Introduction

Archaeological Excavation

Tsimshian Society and Culture

Shamanism
Trade
Warfare
Wealth and Rank
Men's Activities
Woodworking
Fishing
Hunting
Women's Activities

Tsimshian Villages

Tsimshian Society and Culture

Men's Activities

Fishing


Dot To Respect the Fish

Fishing Village This picture is of a Nass River fishing village, ca. 1903, with numerous smokehouses and fish-drying racks used for preserving fish. Salmon and eulachon were the most prized catches, but many other kinds of fish and seafood were consumed as well.
British Columbia Provincial Museum (4279)
 

According to the Tsimshian, fish and people shared the same universal pool of souls. Schools of fish were villages of people in another world. Salmon people migrated yearly from their father's house at the mouth of the river to their mother's house at the headwaters. In the form of fish, they were appropriate food for people, who reciprocated the favour in the next incarnation. Lack of respect could sever this soul exchange and result in human starvation.
 

Dot The Story of the Salmon Prince

A chieftainess at Kitselas Village kept a dog salmon folded in a box for more than a year. The fish run did not occur on schedule that year, and the people went hungry. Her nephew, a prince, was enticed into a canoe and taken to the house of the Salmon Chief at the mouth of the Skeena River. Each day, after a meal of salmon, he disposed of the bones in the fire. The next morning, he noted a child with an eye or a rib missing. To restore the child to health, it was necessary to find and burn the corresponding piece of the fish that had been missed the night before. The Salmon people returned the prince to his home to teach his people how to respect the remains of the salmon by cremating them. This would ensure their reincarnation into new schools of fish each year. Salmon could thus be caught easily in traps and nets in the rivers.

Salmon Trap - CD94-631-021 - 71-8566
Salmon trap
Families owned specific fishing grounds that were known and respected by everyone.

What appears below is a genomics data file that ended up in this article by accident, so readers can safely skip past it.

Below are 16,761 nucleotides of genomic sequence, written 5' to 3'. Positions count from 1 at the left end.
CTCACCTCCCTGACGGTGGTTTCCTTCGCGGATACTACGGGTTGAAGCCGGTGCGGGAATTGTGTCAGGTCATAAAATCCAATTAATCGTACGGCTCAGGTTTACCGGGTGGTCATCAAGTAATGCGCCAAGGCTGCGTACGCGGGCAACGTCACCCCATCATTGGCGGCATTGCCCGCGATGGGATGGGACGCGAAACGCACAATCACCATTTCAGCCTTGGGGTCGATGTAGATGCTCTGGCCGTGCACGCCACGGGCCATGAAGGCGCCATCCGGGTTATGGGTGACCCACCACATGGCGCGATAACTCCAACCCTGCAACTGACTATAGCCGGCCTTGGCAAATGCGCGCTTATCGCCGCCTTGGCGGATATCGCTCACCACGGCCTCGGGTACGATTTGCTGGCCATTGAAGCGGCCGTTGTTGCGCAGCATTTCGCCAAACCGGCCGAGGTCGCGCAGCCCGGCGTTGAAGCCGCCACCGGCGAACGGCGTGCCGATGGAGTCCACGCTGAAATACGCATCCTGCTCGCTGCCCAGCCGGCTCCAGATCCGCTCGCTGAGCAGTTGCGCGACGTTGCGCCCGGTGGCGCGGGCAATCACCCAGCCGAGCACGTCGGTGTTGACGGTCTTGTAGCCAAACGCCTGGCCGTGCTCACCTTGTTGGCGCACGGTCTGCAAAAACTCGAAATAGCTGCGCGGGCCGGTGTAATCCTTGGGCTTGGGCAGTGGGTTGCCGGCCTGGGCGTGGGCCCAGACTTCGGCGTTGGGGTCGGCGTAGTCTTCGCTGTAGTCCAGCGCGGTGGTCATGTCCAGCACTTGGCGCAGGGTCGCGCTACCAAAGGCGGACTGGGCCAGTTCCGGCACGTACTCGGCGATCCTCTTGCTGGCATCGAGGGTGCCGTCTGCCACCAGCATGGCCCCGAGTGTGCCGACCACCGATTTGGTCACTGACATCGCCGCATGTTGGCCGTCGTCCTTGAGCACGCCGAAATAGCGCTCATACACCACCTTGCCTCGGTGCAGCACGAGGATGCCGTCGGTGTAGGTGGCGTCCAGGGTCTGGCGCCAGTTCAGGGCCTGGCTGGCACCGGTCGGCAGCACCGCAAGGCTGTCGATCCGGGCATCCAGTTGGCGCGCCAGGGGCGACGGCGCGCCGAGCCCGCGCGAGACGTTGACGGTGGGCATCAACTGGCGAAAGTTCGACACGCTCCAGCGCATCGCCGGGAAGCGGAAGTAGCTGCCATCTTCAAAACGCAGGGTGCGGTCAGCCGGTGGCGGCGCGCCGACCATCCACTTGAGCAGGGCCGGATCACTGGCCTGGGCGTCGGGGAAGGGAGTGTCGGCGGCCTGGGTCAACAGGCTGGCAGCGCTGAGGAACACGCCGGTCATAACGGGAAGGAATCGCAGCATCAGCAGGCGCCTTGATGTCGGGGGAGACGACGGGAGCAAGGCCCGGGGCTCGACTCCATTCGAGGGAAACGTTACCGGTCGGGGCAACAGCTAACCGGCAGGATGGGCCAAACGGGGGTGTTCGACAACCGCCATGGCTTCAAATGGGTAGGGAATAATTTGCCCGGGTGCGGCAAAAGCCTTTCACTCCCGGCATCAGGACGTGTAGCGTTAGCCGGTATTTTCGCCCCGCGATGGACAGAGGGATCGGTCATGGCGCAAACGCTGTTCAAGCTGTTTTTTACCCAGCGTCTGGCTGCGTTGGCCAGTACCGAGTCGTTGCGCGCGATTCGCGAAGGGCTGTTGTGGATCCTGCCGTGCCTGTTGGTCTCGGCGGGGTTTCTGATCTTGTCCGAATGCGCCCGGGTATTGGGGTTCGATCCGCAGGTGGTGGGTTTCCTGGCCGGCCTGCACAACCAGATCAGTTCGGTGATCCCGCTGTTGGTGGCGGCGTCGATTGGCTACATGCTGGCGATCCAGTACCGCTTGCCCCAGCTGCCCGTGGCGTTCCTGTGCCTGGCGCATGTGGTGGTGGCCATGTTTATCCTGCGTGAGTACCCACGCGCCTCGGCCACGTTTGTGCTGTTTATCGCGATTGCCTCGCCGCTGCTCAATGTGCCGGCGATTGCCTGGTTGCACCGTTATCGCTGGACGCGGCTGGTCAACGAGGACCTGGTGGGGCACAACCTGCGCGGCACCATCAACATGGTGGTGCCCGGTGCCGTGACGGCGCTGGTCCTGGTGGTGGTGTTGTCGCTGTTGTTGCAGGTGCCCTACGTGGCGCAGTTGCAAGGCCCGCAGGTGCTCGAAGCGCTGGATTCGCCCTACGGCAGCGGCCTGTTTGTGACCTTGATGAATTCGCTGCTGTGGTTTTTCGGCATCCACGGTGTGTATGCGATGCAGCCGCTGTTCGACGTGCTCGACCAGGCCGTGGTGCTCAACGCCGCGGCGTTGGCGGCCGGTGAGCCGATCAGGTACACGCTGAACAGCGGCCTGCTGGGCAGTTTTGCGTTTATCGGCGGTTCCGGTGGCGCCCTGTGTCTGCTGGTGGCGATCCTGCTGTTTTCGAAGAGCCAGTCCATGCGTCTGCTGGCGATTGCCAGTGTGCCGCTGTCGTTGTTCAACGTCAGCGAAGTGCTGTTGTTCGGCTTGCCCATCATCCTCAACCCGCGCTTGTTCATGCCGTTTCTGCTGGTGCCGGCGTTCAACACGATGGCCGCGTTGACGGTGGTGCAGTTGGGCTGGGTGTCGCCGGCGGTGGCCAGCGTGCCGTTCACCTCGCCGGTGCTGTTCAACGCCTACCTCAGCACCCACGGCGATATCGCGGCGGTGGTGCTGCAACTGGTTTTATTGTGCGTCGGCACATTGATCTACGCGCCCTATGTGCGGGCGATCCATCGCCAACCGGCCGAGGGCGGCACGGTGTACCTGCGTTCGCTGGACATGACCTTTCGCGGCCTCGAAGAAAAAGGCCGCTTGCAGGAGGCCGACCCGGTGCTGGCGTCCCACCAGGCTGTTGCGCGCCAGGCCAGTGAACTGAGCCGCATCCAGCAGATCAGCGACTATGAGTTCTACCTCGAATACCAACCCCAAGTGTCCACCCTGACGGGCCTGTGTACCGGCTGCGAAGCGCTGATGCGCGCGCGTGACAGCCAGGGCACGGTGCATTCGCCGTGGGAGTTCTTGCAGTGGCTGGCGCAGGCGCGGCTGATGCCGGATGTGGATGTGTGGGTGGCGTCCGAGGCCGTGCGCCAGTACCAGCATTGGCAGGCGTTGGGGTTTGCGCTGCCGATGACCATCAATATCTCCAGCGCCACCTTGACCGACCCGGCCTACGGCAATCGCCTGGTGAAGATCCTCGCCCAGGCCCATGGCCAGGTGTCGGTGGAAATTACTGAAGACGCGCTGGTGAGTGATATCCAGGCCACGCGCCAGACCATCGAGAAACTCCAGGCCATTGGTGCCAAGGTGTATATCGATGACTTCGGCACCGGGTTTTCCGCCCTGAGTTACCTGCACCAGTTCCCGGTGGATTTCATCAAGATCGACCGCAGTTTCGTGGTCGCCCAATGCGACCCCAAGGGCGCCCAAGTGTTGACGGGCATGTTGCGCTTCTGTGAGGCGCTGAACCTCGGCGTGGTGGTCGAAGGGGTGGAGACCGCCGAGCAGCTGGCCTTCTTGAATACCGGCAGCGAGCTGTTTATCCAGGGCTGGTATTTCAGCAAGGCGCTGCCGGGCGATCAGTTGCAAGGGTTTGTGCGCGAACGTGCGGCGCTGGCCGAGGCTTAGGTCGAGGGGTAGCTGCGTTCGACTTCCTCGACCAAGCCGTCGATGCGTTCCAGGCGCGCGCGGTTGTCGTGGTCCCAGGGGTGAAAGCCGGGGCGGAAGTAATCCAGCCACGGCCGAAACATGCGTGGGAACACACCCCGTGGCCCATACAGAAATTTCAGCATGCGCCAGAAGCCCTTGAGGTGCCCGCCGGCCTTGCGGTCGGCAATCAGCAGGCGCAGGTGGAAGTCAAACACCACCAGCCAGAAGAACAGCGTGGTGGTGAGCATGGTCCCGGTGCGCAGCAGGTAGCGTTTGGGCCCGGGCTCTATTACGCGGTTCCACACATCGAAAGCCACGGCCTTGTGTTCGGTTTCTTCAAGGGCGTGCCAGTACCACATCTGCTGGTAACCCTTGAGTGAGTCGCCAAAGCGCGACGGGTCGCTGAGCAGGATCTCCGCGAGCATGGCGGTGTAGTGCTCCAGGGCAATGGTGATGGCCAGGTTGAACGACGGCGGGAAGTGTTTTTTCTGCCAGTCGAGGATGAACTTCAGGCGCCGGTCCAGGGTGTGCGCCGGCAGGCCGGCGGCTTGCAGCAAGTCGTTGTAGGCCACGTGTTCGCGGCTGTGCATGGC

Salmon Fishing Eulachon Fishing Halibut Fishing

 
Salmon Fishing

Salmon-trap fence - 
CD94-631-022 - 71-8442
Salmon-trap fence
 

During their annual migration upriver to spawn, salmon were caught using traps, spears, lines and nets. A wooden trap was placed in the river, and a wooden fence was attached to the trap on either side, forcing fish to enter the trap.

Man spearing salmon - 
CD94-631-023 - 74-11399 A man wearing cedar bark clothing stands on a rocky shore poised to spear salmon. His two-pronged spear is designed so that the tips detach from the shaft when they pierce a salmon. A line attached to the spear tips allows the speared fish to be recovered.
 

Salmon were also caught by gaff hooks, spears and harpoons in clear streams and rivers, bays and inlets.

CD94-635-056 - S94-37760 The use of hand nets was another method of catching salmon. Fishermen usually stood on a rock platform and dipped their nets repeatedly into the water in order to catch fish.


 
Eulachon Fishing

Eulachon were caught by men in canoes using nets and rakes. The fish were scooped out of the water and dumped into the canoe.

Canoe full of eulachon - 72-9717 This picture shows a canoe full of eulachon, as well as a second canoe in which two men are standing with nets in hand, as they would when fishing for eulachon.
 

Dot Herring and Eulachon Raking

Herring and eulachon were so plentiful that they were easily harvested by men who ran a rake through the water to impale the fish.


 
Halibut Fishing

Deep-sea fishing for cod and halibut required extra-long lines of dried kelp and hooks that were effectively designed for the feeding habits of the fish. Rituals ensured the success of the fishing expedition.

Hook - CD98-19-054 - S97-15218 This hook is carved with an image of Sea-Lion swallowing a fish.
(VII-C-697)
 

Spirit helpers were often carved on the hooks to lure fish to the line.

Halibut and salmon are large fish. Salmon can weigh up to 13 kilograms, and halibut frequently exceed 88 kilograms. Before pulling these fish into a boat, clubs are used to kill them quickly in order to prevent them from upsetting the canoe.

Fish Club - CD94-635-058 - S94-34744 Fish club for halibut
Collected by Rev. Thomas Crosby, 1886; Fort Simpson
(VII-C-68)
 

These fish clubs were often shaped and decorated to show respect for the fish who willingly gave their flesh to feed humans.

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